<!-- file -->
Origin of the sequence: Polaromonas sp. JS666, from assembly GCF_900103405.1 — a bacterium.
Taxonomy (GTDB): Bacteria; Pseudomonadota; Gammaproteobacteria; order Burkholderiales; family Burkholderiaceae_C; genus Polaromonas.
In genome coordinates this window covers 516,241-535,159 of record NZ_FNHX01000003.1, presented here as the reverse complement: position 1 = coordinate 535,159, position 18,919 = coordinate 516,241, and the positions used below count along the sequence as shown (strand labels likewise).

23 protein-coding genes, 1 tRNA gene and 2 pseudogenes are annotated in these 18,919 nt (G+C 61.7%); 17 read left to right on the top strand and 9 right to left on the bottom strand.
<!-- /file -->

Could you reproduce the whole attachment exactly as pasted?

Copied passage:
Origin of the sequence: Polaromonas sp. JS666, from assembly GCF_900103405.1 — a bacterium.
Taxonomy (GTDB): Bacteria; Pseudomonadota; Gammaproteobacteria; order Burkholderiales; family Burkholderiaceae_C; genus Polaromonas.
In genome coordinates this window covers 516,241-535,159 of record NZ_FNHX01000003.1, presented here as the reverse complement: position 1 = coordinate 535,159, position 18,919 = coordinate 516,241, and the positions used below count along the sequence as shown (strand labels likewise).

23 protein-coding genes, 1 tRNA gene and 2 pseudogenes are annotated in these 18,919 nt (G+C 61.7%); 17 read left to right on the top strand and 9 right to left on the bottom strand.